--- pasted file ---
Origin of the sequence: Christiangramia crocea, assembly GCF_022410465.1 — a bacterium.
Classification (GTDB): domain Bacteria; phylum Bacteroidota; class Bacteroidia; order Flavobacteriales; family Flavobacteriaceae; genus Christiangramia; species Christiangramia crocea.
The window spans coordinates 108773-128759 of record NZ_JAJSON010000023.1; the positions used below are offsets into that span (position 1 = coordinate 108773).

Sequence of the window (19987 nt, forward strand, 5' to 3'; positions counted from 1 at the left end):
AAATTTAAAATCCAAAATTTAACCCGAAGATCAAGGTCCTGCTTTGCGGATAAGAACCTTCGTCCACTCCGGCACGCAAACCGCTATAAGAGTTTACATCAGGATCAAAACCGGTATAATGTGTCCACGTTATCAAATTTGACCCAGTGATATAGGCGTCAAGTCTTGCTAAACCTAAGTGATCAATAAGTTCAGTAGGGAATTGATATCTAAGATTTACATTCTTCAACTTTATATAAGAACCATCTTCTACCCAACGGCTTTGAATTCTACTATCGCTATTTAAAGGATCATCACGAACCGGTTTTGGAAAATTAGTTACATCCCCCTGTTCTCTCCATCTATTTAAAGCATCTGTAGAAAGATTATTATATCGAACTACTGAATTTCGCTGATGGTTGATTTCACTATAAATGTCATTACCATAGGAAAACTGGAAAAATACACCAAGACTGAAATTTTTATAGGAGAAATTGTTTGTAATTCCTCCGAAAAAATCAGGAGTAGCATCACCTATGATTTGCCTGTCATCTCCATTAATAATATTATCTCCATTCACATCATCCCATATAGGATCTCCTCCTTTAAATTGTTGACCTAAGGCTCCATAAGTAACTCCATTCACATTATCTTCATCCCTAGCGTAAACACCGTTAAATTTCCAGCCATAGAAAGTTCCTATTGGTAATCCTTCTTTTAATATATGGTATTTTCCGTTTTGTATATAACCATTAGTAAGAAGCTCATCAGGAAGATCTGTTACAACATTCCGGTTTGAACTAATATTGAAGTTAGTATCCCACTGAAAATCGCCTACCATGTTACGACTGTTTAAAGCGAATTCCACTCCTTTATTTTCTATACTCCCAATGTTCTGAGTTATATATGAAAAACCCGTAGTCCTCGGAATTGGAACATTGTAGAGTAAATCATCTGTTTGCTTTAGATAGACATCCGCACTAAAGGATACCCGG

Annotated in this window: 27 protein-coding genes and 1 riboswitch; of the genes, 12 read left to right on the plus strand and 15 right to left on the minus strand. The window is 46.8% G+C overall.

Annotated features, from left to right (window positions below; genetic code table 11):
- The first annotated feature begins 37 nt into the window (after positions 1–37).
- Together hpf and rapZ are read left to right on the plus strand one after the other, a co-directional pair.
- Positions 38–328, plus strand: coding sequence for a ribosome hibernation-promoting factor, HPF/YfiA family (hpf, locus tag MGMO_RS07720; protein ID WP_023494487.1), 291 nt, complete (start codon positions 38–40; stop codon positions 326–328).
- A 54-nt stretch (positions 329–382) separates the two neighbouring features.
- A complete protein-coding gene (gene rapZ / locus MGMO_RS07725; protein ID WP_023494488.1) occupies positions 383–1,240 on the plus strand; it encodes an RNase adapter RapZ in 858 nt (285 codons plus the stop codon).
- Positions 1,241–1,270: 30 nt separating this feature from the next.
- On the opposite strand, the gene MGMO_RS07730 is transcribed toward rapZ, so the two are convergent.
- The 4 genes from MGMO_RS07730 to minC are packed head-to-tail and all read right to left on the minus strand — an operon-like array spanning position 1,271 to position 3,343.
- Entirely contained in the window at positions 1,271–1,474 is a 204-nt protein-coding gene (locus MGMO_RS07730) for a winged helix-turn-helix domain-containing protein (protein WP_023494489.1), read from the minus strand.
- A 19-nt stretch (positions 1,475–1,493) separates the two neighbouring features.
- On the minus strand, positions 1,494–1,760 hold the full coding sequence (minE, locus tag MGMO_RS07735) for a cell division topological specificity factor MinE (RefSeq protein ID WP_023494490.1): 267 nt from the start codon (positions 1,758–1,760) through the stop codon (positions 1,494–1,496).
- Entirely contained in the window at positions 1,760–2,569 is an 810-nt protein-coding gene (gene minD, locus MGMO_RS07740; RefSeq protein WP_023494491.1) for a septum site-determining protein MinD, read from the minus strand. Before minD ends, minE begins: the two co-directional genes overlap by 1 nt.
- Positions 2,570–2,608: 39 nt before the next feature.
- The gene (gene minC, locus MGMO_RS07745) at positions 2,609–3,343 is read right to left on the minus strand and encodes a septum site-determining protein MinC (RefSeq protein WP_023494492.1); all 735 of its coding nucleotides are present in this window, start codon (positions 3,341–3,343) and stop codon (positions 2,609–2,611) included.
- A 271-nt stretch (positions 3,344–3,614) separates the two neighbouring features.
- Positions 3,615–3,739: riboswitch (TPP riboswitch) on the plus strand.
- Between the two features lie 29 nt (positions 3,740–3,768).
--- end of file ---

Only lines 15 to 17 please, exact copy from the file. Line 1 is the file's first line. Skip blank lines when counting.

- The 4 genes from MGMO_RS07730 to minC are packed head-to-tail and all read right to left on the minus strand — an operon-like array spanning position 1,271 to position 3,343.
- Entirely contained in the window at positions 1,271–1,474 is a 204-nt protein-coding gene (locus MGMO_RS07730) for a winged helix-turn-helix domain-containing protein (protein WP_023494489.1), read from the minus strand.
- A 19-nt stretch (positions 1,475–1,493) separates the two neighbouring features.